Given the widespread attention on early voting in 2016, as well as specific encouragement from both Clinton's and Trump's campaigns to vote early in battleground states, the increase in early voting this year is not fully unexpected, but the magnitude of the increase is notable.
While it is not possible to make definitive conclusions about candidate leads or overall turnout at this point, the important question one week ahead of Election Day 2016 is what, if anything, these comparisons can actually tell us about how the 2016 race is shaping up.
In nearly every battleground state, early voting in 2016 is higher than it was at a similar point in the race in 2012. One exception is Iowa, where roughly 7,000 more voters turned out in 2012 than in 2016 one week ahead of the race.
When relating 2012 voter turnout patterns to 2016 patterns, it is important to be cautious in drawing any conclusions about final turnout. While turnout could end up being higher in 2016 compared to 2012, it is not possible to determine whether this will be the case based on early vote numbers. It may simply be the case that voters who normally participate on Election Day are voting earlier.
Changes in electoral administration, record-keeping, and reporting of early voting among specific Secretaries of state also may have occurred and can complicate across-year comparisons. State legislation regarding voter identification laws, shortening and lengthening of early voting windows and other procedural factors can also impact early voting in myriad ways. In Arizona and Colorado, for example, changes in mandatory vote-by-mail laws in select counties can seemingly inflate early vote numbers.
With all of these caveats in mind, there are still some important takeaways so far.
When looking at the partisan breakdown of early voters in 2012 compared to 2016, Democratic-affiliated voters are outpacing their early 2012 performance in several battleground states.
In Arizona, Georgia and Pennsylvania, Republican-affiliated voters outpaced Democrat-affiliated voters in 2012 and also do so in 2016, though by smaller margins.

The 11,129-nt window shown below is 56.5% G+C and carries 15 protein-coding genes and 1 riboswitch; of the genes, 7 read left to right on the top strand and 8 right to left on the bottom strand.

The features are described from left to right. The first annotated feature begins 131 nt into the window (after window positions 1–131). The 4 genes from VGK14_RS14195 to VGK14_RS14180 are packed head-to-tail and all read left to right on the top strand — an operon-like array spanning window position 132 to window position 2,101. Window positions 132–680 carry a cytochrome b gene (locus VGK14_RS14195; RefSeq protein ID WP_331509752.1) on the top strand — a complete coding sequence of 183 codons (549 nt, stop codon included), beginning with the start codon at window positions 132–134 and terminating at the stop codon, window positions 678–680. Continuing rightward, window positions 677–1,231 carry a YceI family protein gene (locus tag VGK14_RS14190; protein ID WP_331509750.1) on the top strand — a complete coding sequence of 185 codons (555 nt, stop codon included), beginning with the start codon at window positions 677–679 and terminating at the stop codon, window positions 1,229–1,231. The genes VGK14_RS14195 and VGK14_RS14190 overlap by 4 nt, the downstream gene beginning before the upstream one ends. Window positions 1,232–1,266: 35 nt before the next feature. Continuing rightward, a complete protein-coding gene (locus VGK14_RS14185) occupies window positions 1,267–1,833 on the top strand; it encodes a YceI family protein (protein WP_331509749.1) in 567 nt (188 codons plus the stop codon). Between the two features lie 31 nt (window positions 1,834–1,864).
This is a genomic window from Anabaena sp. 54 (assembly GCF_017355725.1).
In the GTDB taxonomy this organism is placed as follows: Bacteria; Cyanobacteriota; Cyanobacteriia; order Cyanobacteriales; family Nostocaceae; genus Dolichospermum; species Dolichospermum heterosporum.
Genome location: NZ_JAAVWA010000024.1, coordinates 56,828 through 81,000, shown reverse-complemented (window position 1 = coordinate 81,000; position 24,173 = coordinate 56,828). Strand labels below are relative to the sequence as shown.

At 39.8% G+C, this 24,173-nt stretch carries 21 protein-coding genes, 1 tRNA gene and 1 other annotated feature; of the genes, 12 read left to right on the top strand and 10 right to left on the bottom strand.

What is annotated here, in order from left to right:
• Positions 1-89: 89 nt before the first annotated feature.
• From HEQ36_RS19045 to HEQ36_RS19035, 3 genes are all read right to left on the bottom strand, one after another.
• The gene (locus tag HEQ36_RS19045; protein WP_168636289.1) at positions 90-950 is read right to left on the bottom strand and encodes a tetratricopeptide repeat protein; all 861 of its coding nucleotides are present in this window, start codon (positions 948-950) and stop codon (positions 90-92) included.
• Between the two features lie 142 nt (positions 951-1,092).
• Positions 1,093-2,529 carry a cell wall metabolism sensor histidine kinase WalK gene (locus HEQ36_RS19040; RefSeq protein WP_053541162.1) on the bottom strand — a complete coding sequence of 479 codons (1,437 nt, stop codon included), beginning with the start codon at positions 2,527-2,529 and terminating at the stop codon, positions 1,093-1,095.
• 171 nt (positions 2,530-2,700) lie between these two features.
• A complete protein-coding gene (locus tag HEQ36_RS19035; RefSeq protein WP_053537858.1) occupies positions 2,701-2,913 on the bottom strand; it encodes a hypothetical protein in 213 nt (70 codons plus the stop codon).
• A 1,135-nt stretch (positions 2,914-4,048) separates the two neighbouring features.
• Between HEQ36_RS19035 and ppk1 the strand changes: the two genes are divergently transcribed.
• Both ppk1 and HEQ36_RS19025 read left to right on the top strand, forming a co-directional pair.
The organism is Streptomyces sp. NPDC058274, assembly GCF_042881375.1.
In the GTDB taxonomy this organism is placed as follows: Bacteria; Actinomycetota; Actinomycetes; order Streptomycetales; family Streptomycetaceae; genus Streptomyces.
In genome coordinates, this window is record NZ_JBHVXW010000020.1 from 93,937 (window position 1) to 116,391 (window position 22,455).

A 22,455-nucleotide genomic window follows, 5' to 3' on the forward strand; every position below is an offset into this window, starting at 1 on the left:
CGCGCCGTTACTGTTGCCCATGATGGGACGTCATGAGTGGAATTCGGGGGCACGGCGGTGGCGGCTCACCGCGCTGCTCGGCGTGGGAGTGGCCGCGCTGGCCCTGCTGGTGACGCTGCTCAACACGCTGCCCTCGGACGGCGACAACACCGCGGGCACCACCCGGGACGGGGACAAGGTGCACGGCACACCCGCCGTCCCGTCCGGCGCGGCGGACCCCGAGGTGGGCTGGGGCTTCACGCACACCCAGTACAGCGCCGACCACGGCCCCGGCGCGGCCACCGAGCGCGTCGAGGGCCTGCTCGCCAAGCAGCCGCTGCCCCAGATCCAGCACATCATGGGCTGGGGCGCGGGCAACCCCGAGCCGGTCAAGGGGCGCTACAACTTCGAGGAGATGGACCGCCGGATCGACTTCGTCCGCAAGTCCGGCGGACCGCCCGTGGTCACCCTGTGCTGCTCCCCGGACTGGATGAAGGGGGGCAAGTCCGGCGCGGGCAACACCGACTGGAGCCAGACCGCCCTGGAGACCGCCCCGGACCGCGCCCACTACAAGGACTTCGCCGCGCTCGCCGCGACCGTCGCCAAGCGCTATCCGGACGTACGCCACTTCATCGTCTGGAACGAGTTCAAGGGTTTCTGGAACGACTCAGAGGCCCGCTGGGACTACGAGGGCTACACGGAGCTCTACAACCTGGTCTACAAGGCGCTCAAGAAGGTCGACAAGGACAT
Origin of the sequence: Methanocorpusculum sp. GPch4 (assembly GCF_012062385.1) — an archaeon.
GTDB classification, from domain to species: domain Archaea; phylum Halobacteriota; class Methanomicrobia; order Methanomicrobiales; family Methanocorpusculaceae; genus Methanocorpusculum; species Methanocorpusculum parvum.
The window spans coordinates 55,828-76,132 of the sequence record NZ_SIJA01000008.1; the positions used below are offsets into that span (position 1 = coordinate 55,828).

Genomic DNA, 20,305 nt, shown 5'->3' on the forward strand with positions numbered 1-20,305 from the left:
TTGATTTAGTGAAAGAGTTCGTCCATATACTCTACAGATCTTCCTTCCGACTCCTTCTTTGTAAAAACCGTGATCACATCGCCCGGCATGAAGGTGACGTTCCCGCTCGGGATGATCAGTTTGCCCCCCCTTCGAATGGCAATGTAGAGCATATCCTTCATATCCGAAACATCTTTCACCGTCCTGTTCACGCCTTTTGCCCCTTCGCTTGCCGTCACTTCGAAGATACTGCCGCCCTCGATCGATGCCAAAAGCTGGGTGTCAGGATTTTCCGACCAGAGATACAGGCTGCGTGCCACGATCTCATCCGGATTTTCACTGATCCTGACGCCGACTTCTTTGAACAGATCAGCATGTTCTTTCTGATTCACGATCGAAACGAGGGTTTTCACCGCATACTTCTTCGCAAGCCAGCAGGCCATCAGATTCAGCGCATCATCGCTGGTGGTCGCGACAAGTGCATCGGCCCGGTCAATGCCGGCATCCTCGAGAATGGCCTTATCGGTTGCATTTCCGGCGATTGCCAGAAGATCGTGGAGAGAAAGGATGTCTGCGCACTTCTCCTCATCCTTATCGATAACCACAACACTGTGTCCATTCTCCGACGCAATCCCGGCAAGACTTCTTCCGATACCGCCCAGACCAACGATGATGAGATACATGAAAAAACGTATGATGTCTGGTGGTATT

Similarly, in Iowa, North Carolina, Nevada, Ohio and Wisconsin, Democratic-affiliated voters also voted at higher rates than Republican-affiliated voters in 2012 a week ahead of the Election and are continuing this trend in 2016.
In Colorado, Michigan and Virginia, things look quite different from this year's vantage point than they did in 2012. In 2012, Republican -affiliated voters outpaced Democrats in Colorado and Virginia by 3-point margins and a 13-point margin in Michigan. This year, Democratic-affiliated voters are outpacing Republicans by 3 points in Colorado and Michigan, and by 13 points in Virginia.
In Florida, a state that has received widespread attention this election cycle as it has in previous years, the number of Republican -affiliated voters and Democratic-affiliated voters who have cast ballots are tied as they were in 2012. Obama won Florida over Romney in 2012 by less than a percentage point.
As the campaign enters the final days of campaigning, these comparisons are informative because each candidate is pushing hard for a partisan advantage in early vote totals with the hope of going into Election Day with a lead. As more candidates put emphasis on the early electoral calendar, we may see many more voters in the United States casting ballots well before Election Day moving forward.
The 2012 and 2016 comparative early vote analysis was conducted by the NBC News Data Analytics Lab using voter file data provided by TargetSmart.